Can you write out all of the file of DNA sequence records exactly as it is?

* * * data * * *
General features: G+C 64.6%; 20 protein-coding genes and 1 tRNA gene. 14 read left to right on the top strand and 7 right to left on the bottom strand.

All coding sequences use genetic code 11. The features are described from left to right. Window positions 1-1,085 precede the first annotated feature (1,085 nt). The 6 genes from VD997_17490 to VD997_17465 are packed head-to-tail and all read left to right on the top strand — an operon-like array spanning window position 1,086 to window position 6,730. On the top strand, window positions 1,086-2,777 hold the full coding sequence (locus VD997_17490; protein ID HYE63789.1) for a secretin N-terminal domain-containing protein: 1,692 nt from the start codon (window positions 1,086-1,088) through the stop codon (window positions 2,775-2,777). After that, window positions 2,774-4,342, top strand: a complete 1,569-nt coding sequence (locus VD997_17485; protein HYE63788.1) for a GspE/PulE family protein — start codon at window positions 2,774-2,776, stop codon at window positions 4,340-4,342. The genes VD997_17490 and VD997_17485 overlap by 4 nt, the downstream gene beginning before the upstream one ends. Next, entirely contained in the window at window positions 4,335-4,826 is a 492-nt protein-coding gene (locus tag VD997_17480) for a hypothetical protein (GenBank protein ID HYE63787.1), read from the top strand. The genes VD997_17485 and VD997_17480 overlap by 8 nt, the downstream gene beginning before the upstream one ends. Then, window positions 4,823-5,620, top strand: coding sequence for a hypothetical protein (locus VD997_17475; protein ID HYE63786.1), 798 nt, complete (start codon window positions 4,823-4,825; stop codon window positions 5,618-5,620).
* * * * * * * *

General features: G+C 64.6%; 20 protein-coding genes and 1 tRNA gene. 14 read left to right on the top strand and 7 right to left on the bottom strand.

All coding sequences use genetic code 11. The features are described from left to right. Window positions 1-1,085 precede the first annotated feature (1,085 nt). The 6 genes from VD997_17490 to VD997_17465 are packed head-to-tail and all read left to right on the top strand — an operon-like array spanning window position 1,086 to window position 6,730. On the top strand, window positions 1,086-2,777 hold the full coding sequence (locus VD997_17490; protein ID HYE63789.1) for a secretin N-terminal domain-containing protein: 1,692 nt from the start codon (window positions 1,086-1,088) through the stop codon (window positions 2,775-2,777). After that, window positions 2,774-4,342, top strand: a complete 1,569-nt coding sequence (locus VD997_17485; protein HYE63788.1) for a GspE/PulE family protein — start codon at window positions 2,774-2,776, stop codon at window positions 4,340-4,342. The genes VD997_17490 and VD997_17485 overlap by 4 nt, the downstream gene beginning before the upstream one ends. Next, entirely contained in the window at window positions 4,335-4,826 is a 492-nt protein-coding gene (locus tag VD997_17480) for a hypothetical protein (GenBank protein ID HYE63787.1), read from the top strand. The genes VD997_17485 and VD997_17480 overlap by 8 nt, the downstream gene beginning before the upstream one ends. Then, window positions 4,823-5,620, top strand: coding sequence for a hypothetical protein (locus VD997_17475; protein ID HYE63786.1), 798 nt, complete (start codon window positions 4,823-4,825; stop codon window positions 5,618-5,620).